The conflict with Hamas has dealt an unprecedented blow to the Israeli economy.

At a factory in southern Israel, an air raid siren warns workers that they have seconds to take shelter and stay safe from Palestinian rockets. A frequent situation in this plant, where safety doors are manufactured, and this is detrimental to production.

With the warning lifted, workers at the Rao-Bariach Group, Israel’s largest manufacturer of security doors, return to production.

The situation at the plant, located in Ashkelon, 10 km from the border with the Gaza Strip, is a good example of the current state of the Israeli economy since the outbreak of war with the Palestinian Islamist group Hamas in October. 7, which operates subject to conflict.

“It’s part of our reality,” says the company’s CEO, Aidan Ju-Aretz.

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“We are short of hands. Some employees were recruited by the army and others were transferred to other areas for security reasons,” explains the manager, who estimates that the company employs 60% to 65% of its regular workforce at the factory. ., which had 600 employees.

The group’s head of international development, Ravid Brosh, said warning sirens sounded frequently at the start of the war.

Despite the Israeli Iron Dome anti-missile system, on October 10 a rocket pierced the roof and landed on the walkway leading to the manufacturing workshops.

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According to Israeli officials, after the initial shock following an attack by Hamas in Israel that killed nearly 1,200 people, the country began to foresee new problems emerging from the conflict.

The government mobilized some 360,000 evacuees to fight the onslaught in the Gaza Strip, where the Hamas government, which controls the Palestinian territory, says Israeli strikes have killed more than 12,300 people, most of them civilians.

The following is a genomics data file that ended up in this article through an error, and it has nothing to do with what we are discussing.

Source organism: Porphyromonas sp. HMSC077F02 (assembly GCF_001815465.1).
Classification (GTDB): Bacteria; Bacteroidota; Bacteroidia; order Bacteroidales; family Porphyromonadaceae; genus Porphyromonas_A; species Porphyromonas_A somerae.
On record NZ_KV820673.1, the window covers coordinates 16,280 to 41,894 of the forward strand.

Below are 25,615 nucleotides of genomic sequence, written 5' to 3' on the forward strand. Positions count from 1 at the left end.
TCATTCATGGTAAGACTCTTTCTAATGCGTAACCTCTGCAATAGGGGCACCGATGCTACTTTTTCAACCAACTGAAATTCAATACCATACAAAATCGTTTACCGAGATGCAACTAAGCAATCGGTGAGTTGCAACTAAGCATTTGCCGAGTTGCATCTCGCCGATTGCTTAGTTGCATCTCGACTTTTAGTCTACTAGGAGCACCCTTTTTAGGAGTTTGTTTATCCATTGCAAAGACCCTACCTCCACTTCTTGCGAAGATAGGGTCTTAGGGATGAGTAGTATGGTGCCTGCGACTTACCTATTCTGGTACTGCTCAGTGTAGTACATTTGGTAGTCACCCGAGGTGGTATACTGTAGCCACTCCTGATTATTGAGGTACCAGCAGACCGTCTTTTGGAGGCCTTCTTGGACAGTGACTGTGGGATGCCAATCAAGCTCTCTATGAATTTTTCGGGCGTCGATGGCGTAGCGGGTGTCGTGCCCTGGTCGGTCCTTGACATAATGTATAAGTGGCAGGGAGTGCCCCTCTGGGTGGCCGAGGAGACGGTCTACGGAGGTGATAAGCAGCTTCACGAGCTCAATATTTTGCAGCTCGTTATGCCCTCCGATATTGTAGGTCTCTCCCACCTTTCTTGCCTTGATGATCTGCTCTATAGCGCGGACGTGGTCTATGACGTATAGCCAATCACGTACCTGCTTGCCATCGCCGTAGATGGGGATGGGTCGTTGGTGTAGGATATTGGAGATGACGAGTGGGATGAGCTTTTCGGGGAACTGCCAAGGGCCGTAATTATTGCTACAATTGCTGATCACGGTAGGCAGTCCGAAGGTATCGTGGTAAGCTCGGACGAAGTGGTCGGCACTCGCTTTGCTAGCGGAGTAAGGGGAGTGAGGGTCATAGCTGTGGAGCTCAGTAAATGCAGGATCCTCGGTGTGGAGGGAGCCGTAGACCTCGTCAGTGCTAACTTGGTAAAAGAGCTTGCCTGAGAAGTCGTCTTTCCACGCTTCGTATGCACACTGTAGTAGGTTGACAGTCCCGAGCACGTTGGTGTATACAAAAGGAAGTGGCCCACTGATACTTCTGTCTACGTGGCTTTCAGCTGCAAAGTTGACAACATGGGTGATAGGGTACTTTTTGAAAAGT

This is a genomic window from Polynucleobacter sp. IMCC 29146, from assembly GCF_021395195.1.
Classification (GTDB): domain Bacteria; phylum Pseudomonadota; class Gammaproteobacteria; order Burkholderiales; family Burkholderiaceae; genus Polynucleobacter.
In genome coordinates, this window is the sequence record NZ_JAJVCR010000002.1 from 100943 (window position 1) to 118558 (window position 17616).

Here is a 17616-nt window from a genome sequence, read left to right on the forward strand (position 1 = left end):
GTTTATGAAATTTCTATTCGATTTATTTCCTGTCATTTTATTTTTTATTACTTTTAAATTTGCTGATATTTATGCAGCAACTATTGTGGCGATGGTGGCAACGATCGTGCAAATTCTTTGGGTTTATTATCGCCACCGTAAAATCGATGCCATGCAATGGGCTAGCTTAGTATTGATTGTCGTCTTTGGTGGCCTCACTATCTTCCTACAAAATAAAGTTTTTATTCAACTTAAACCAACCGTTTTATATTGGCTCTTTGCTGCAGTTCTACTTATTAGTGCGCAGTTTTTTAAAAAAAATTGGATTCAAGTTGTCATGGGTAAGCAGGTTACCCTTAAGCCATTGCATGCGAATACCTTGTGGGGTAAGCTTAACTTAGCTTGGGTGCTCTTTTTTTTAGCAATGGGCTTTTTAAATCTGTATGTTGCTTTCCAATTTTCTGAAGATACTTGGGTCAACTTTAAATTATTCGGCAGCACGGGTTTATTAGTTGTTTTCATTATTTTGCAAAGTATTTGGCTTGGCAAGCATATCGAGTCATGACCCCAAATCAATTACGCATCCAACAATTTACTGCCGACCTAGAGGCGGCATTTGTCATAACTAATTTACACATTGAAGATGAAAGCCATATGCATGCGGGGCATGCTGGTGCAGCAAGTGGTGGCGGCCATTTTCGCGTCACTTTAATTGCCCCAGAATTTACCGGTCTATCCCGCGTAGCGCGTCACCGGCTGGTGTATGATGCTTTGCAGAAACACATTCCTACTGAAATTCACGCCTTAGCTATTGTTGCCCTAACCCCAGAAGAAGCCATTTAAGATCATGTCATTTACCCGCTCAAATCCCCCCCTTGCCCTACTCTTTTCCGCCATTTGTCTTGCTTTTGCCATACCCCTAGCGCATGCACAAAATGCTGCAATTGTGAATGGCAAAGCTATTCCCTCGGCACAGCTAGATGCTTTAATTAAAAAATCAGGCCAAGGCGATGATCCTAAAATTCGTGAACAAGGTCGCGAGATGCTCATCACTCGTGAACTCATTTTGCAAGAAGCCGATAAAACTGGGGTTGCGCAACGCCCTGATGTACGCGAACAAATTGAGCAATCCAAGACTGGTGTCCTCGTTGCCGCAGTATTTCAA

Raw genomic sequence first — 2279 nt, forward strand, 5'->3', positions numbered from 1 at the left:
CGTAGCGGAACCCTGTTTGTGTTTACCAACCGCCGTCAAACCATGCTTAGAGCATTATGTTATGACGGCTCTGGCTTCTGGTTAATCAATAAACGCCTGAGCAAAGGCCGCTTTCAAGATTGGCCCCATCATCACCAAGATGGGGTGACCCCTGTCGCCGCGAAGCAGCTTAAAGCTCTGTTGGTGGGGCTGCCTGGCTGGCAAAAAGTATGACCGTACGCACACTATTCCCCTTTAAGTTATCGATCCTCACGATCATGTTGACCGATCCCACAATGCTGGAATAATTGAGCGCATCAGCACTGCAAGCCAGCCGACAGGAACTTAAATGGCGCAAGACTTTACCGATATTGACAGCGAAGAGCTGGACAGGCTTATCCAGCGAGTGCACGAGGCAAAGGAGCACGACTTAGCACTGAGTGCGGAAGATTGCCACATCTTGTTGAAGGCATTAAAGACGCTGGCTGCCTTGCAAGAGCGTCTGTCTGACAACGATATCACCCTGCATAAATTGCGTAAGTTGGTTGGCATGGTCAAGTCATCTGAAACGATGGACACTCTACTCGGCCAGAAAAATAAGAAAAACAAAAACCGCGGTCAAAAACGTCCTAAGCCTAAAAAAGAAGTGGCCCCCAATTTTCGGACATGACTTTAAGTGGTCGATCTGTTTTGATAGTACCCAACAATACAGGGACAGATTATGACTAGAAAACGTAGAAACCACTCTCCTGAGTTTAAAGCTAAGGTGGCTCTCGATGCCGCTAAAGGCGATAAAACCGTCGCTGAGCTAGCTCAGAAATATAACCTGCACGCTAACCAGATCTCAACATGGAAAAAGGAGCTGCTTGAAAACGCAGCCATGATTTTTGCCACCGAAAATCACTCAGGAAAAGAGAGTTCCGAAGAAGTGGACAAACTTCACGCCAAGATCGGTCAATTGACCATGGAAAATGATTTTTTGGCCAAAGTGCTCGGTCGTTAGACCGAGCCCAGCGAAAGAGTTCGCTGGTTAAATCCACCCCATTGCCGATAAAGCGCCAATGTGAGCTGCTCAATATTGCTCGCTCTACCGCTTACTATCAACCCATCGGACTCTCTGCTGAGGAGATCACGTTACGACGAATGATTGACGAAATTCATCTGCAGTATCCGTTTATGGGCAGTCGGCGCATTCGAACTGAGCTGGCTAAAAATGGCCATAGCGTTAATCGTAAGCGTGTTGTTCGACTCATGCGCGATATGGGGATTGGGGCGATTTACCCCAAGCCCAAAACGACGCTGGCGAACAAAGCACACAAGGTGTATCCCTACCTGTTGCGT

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In addition, at least 125,000 people were forced to flee their homes in the south of Israel or in the north, near the border with Lebanon, due to gunfire between the army and fighters from the pro-Iranian group Hezbollah, an ally of Hamas.

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Israel is used to crises, but Benjamin Bentel of the Taub Center think tank said conflicts in recent years have been “relatively minor compared to the present.”

Some sectors were more affected than others.

“Construction is at a standstill,” Bendall said, explaining that the operation was dependent on Palestinian workers whose work permits had been revoked by the conflict.

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The hospitality and restaurant sector was weighed down by low consumer sentiment and a sign of prevailing concern was that the volume of credit card transactions in Israel fell 10% and posted a 20% drop since the ground offensive in Gaza began in October. 27.

Several research centers have predicted cuts to expected growth this year and next due to the conflict, but Israel’s central bank remains optimistic and expects the economy to expand 2.8% in 2024.

The resilience of the technology sector, which accounts for 18% of GDP, will be decisive. According to a survey of 500 companies in the sector in late October, 70% said they had canceled orders and important projects since the start of the war.

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For Bentel, if the conflict extends to northern Israel, the panorama will change completely.

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“It’s very difficult to assess what this means, other than that it’s going to be terrible,” the expert said.

Israeli Prime Minister Benjamin Netanyahu has warned that the war will be “long and hard,” so the conflict is predicted to involve billions of dollars in additional public spending.

Last month, a group of 300 economists wrote a letter to Netanyahu condemning him for not understanding “the scale of the crisis facing Israel.”


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